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Darien comes together to remember those lost in Newtown

Published 8:20 am, Thursday, December 20, 2012

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  • Will Pullen, 5, places a rose in a basket in remembrance of those lost in the Newtown tragedy where 26 lives were lost. Dec. 19, 2012. Photo: Megan Davis
    Will Pullen, 5, places a rose in a basket in remembrance of those lost in the Newtown tragedy where 26 lives were lost. Dec. 19, 2012. Photo: Megan Davis

 

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The First Congregational Church of Darien was filled to the rafters on Wednesday, Dec. 19, as the community of Darien came together to pray for, remember and honor those who died in the massacre in Newtown.

The service was opened by the Rev. Dale Rosenberger, pastor of the First Congregational Church, with the reading of the Wisdom of Solomon 3:1-9 and an invocation.

"Our purpose tonight is about healing," he said. "We're all looking for answers, and those answers are bigger than ourselves."

First Selectman Jayme Stevenson offered a greeting, saying she was at the service for the town of Darien, to keep it safe. She also said, as a mother, she went to hear words of hope. Newtown, she said, is a quiet, sleepy, little New England town like Darien.

"We all feel our own unique connection to Newtown," Stevenson said, ueging the residents to enjoy the comfort of being together. "We realize just how intertwined our lives really are."

Religious leaders from the Noroton Presbyterian Church, St. Paul's Church, St. Thomas More, St. Luke's Church, Talmadge Hill Community Church, Darien United Methodist Church and Calvary Baptist Church offered prayers for the children who died, the teachers and administrators, the first responders and counselors and the town and government officials. They also read from Psalms and the Gospel of Matthew and Luke and John and orchestrated musical responses of "The king of love my shepherd is," an ancient Irish melody; "From the new world," largo from symphony; "I heard the bells on Christmas Day"; and "There is a place," by John Bell.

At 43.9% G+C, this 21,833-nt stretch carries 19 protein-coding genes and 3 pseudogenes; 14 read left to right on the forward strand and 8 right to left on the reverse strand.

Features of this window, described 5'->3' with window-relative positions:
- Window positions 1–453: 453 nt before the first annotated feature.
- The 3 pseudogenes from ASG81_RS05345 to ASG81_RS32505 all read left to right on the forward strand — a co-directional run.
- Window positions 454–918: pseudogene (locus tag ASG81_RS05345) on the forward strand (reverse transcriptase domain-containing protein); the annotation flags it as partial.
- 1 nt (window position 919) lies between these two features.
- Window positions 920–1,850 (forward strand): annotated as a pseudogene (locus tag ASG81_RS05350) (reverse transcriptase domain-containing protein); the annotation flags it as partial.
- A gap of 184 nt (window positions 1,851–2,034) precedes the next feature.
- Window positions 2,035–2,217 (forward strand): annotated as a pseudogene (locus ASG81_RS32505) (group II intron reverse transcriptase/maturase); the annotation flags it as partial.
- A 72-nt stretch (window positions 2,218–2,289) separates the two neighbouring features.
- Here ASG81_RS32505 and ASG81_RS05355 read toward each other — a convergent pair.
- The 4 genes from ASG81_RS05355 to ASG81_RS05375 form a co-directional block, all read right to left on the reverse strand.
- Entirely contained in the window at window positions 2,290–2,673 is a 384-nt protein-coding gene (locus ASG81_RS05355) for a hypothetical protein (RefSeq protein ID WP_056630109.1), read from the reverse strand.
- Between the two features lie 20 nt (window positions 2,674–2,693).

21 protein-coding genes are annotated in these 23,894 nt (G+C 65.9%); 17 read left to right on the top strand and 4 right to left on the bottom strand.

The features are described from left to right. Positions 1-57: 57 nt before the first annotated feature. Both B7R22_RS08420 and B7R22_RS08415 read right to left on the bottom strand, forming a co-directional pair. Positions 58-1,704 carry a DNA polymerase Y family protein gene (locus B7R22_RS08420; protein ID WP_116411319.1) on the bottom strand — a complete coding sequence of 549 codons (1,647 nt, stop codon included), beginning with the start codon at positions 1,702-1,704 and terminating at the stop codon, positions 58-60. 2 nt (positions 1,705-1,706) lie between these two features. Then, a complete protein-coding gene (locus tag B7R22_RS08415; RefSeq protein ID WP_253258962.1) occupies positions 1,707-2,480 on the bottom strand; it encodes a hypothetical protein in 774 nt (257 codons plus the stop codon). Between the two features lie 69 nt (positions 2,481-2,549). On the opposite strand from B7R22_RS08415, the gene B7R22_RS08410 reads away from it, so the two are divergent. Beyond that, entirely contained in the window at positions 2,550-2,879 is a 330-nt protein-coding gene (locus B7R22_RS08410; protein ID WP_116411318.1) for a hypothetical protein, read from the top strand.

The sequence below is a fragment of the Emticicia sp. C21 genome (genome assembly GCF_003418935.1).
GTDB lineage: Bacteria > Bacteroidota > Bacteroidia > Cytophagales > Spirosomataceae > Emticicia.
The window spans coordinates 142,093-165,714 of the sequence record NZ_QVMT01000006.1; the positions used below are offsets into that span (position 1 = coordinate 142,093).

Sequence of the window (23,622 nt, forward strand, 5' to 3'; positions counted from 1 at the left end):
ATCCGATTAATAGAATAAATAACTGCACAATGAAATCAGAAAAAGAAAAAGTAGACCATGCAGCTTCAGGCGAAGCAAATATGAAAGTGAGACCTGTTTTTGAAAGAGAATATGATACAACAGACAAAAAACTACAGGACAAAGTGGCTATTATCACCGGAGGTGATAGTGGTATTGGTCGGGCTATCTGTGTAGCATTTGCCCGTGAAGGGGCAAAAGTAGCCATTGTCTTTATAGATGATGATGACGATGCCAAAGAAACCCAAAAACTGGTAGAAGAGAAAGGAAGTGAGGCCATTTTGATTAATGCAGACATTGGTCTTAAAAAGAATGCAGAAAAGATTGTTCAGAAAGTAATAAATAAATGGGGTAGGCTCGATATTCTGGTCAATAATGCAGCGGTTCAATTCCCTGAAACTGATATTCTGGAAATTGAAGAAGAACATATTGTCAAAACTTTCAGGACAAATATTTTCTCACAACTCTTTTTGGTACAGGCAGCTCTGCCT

"There is a place" was the first hymn performed, and the Rev. Paul Murphy of St. Thomas More said he thought it a rather fitting hymn. Bell composed the hymn in the aftermath of the 1996 Dunblane School massacre in Scotland where 16 students were killed.

Murphy said tennis pro Andy Murray was a student who survived the Dunblane massacre and is one of the top ranked tennis players in the world. He won the U.S. Open in September.

"[Murray] didn't want Dunblane to be remembered for a tragedy but rather a place from which a champion was born rather than a tragedy," Murphy said. "A place where light triumphs over darkness. May this hymn serve as a reminder that darkness cannot overshadow the light."

At the end of the service, the congregation sang "Silent Night" before placing roses into three baskets in remembrance and condolence. The roses will be brought to Newtown later next week.

Rosenberger closed the ceremony with a benediction.

"We cannot promise that bad things will never happen for in this world of freedom, beautiful and terrible things will always occur," he said. "But you will never be so powerful on our behalf than when we are at our weakest. Do not fear, always believe."

mdavis@bcnnew.com; 203-972-4407; twitter.com/megdariennews